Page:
Announcements March 25, 2020

New Research: Explore Our Fall Innovation Incubator Projects

Three recent Innovation Incubator projects investigate the future of arena design, evolving the process of architectural discussion, and resilient design strategies for the future

Our firm’s Innovation Incubator program supports small, focused explorations proposed by staff members with micro-grants of money and time. The program, offered in the fall and spring, promotes the exploration and development of ideas that improve our work, open new areas of business, and stretch our collective creativity. The results of these explorations further our design work, improve our design process and contribute to the knowledge base of our industry.

We invite you to explore three recent Innovation Incubator projects that concluded this fall:

Exterior Thermal Comfort Maps

Resilient Future – A Design Energy Simulation of the Future

By Cheney Chen, Tyrone Marshall, and Mohamed Imam

“The climate is changing and so must the construction industry. As leaders, architects should focus on the facts presented by science. The ultimate goal is to prepare our future design and construction with resilient solutions today. This is not decided by imagination or estimation, but by the quantitative data from the most current, evidence-based climate research.”

—Cheney Chen

“The ability to simulate future climate change and its impact on our buildings is a game changer. This insight empowers designers to incorporate strategies to ensure an optimized indoor thermal comfort and energy consumption throughout the lifespan of our projects within the context of a changeable climate.”

—Mohamed Imam


Building simulation tools can empower architects to evaluate and optimize the performance of their designs. Thus, it is essential to integrate building performance simulation modeling from an early design stage. A critical piece of the simulated environment is the weather file. It is a compilation of 20- 30 years of historical weather and hourly data on temperature, solar radiation, wind speed, and wind direction. The accuracy and contextual relevance of said data are of the utmost importance to the integrity of the analysis.

Current energy modeling weather files are unlikely to include any indication of risk from potential climate change or increasing intensity and frequency of extreme weather events. Hence, there is a need to incorporate climate change projections in energy simulations and prepare architects for a better understanding of the change of design strategies echoing such climate change in the different climate zones.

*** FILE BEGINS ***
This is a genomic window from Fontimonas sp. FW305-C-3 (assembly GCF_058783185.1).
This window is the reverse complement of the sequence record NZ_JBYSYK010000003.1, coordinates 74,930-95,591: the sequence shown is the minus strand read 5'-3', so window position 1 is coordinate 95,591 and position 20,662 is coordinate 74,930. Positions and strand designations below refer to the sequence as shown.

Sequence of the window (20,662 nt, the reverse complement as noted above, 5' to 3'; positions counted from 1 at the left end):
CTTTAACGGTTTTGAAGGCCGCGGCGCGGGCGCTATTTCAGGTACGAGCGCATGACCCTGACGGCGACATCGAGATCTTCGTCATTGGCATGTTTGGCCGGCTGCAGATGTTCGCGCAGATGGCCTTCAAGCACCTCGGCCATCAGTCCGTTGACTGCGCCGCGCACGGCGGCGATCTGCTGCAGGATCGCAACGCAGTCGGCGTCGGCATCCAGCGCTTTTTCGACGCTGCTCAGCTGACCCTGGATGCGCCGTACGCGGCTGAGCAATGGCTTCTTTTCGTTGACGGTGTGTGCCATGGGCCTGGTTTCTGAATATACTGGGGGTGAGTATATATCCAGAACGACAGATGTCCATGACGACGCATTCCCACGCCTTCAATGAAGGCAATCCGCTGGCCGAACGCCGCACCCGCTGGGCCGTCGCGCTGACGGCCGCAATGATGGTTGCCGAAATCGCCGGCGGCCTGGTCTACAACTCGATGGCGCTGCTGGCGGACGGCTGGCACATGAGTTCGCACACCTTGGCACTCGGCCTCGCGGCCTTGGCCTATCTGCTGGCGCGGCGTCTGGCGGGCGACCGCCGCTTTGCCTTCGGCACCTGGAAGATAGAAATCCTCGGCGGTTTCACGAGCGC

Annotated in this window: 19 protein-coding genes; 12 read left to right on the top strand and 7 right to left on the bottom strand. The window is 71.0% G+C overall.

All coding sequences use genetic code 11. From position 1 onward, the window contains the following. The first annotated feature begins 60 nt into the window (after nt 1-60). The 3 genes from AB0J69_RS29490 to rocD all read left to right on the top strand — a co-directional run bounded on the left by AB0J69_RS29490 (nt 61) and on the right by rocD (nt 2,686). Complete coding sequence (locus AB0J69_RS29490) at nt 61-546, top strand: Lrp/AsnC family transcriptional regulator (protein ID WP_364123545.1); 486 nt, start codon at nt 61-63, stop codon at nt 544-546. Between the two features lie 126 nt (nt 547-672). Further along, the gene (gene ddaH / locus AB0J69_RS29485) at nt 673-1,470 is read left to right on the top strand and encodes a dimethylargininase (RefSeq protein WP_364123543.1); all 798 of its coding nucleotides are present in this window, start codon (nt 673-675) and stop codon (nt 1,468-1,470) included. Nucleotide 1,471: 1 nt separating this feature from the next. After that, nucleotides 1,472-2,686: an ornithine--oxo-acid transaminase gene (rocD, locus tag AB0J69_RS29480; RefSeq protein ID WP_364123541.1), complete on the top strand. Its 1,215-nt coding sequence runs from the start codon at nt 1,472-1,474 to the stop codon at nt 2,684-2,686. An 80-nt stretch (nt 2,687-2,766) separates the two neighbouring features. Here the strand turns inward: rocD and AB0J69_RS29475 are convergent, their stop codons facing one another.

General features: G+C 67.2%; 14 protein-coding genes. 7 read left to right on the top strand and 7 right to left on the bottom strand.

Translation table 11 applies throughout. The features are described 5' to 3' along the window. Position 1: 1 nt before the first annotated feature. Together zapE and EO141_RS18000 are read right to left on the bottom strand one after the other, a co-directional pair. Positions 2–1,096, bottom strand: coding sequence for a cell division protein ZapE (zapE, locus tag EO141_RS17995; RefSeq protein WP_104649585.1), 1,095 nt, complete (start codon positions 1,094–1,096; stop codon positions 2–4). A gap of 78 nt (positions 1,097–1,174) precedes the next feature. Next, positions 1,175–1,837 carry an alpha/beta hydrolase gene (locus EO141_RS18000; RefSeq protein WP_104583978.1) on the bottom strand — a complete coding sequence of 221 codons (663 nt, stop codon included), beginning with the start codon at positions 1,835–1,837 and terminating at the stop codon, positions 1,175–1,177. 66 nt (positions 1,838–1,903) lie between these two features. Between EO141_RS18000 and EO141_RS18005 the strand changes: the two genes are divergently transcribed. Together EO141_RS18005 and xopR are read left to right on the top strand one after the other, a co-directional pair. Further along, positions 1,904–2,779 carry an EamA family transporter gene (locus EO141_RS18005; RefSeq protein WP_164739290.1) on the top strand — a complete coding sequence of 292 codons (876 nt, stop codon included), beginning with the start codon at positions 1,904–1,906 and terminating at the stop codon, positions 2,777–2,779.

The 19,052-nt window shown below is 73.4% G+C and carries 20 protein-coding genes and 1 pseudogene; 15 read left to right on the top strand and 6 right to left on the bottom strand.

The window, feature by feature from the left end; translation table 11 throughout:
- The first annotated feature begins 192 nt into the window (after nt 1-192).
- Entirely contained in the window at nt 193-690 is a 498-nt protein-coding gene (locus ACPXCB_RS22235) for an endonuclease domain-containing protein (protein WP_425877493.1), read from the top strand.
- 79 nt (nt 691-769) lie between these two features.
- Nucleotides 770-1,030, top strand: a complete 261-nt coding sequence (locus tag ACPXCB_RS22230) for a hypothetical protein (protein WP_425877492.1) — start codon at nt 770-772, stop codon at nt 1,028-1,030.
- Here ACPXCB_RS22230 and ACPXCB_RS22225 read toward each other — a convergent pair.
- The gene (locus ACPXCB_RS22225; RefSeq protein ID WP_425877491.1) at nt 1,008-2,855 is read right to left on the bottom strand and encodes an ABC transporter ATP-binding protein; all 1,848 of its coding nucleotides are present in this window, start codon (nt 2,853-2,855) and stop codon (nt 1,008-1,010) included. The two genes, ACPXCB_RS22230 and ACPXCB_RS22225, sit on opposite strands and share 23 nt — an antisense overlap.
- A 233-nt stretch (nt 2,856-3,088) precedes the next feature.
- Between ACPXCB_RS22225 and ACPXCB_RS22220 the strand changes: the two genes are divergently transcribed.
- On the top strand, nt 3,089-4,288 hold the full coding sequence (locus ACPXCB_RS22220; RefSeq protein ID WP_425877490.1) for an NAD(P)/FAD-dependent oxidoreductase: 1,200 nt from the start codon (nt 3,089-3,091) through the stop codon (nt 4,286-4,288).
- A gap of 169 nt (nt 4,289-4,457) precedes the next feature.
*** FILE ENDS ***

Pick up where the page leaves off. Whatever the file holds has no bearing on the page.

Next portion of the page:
The Architectural Discussion

By Geerte Baars and Jens Buch-Dohrmann

“Every project should begin with the question “What would make this into a better place for people?” This is what makes architecture exciting! It is asking these questions and searching endlessly for an answer, which can never be proven “correct” but can nonetheless be absolutely perfect. It’s this excitement that we must train ourselves to convey to our clients, stakeholders, and most of all the future users. This is why we need to talk about architecture!”

—Jens Buch-Dohrmann


In order to stay innovative, it is crucial that we keep asking ourselves the disruptive questions, which form the basis of great architecture. The more we share knowledge, talk about and discuss architecture on a daily basis, the more likely we are to remain critical, come up with innovative solutions, create social engagement and bring this quality into each project.  This is why we believe that it is vital that there is a platform for discussing architecture and ideas in a holistic sense within our studios.

Our research focused on the activities taking place in Perkins&Will studios that are part of, or help to create, such a platform. We conducted several interviews and organized all the activities we came across into groups based on overarching themes. We did this to make it easier to understand the differences and compare the activities. This booklet can be a help to understand what kind of activities offices can implement, how and why.

ASHRAE Climate Map

The Future of Arena Design

By Corey Stinson, Alex Kendle, Richard, Pitts, and Mary Claire Hoven

Arenas are large, expensive, non-continuously-used, energy-intensive luxuries. To date, there have been no arenas built that meet any definition of “zero net energy building.” How do we move beyond the AIA 2030 Challenge, and design ecologically sustainable Net Zero energy Arenas? While our firm has generally made great progress towards meeting the 2030 goals, strategies for achieving the necessary reductions depend to some degree on the building typology. Within the sports, recreation, and entertainment segment of the firm portfolio, arenas represent a particularly challenging problem compared to other sports, recreation, and entertainment projects due to their size, enclosed volume, program, and typical usage patterns.

While this research seeks to develop strategies that ultimately lower the operational energy in arenas, we also investigate the nature of the embodied carbon that goes into arenas where carbon refers to lifecycle greenhouse gas emissions. Critically, we maintain focus within the footprint of the arena in order to promote ideas and strategies that we, as designers, can directly control. This research focuses on the Zero Net Energy and Zero Net Carbon directly related to the design and construction of a typical mid-size arena that constitutes the bulk of the projects undertaken by the Sports, Recreation and Entertainment group at Perkins&Will.